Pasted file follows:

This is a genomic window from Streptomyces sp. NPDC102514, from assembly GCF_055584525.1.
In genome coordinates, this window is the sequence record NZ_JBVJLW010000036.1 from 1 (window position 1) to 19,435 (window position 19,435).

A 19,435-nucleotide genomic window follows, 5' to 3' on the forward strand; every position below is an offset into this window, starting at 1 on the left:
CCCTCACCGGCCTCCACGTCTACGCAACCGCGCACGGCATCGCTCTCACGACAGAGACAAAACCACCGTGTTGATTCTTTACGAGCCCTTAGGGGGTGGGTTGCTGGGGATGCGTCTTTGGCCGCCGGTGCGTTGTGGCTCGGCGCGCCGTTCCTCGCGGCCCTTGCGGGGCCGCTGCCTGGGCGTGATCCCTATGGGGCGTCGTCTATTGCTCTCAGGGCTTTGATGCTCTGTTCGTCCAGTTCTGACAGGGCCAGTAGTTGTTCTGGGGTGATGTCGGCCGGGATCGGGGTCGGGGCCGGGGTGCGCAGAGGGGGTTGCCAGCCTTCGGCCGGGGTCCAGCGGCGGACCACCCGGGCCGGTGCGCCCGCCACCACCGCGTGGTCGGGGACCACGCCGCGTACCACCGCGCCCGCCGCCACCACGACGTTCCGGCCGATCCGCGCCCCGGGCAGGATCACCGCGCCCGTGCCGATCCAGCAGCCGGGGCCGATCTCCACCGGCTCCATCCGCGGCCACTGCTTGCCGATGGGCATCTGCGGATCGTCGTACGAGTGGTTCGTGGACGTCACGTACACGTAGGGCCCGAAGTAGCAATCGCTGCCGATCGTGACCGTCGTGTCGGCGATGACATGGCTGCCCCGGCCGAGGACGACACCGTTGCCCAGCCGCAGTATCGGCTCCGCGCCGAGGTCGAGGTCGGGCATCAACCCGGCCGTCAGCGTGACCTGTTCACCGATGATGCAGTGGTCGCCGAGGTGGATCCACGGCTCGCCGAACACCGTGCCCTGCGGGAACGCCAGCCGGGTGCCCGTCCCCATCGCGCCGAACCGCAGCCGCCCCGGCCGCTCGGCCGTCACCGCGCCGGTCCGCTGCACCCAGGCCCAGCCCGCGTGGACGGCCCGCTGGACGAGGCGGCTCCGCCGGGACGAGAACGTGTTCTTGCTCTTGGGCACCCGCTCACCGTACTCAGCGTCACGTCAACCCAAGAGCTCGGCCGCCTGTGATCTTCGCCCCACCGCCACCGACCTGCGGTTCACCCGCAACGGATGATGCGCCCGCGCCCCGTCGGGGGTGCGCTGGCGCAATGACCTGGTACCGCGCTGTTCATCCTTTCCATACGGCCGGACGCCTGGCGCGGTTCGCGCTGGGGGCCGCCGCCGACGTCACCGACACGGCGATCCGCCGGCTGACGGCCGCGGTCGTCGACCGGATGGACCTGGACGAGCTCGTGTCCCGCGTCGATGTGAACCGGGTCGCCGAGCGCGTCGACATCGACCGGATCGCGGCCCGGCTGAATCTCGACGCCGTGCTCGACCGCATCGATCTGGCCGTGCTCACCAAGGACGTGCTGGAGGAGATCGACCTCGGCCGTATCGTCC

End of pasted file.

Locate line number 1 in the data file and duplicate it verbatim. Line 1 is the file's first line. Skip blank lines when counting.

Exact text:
This is a genomic window from Streptomyces sp. NPDC102514, from assembly GCF_055584525.1.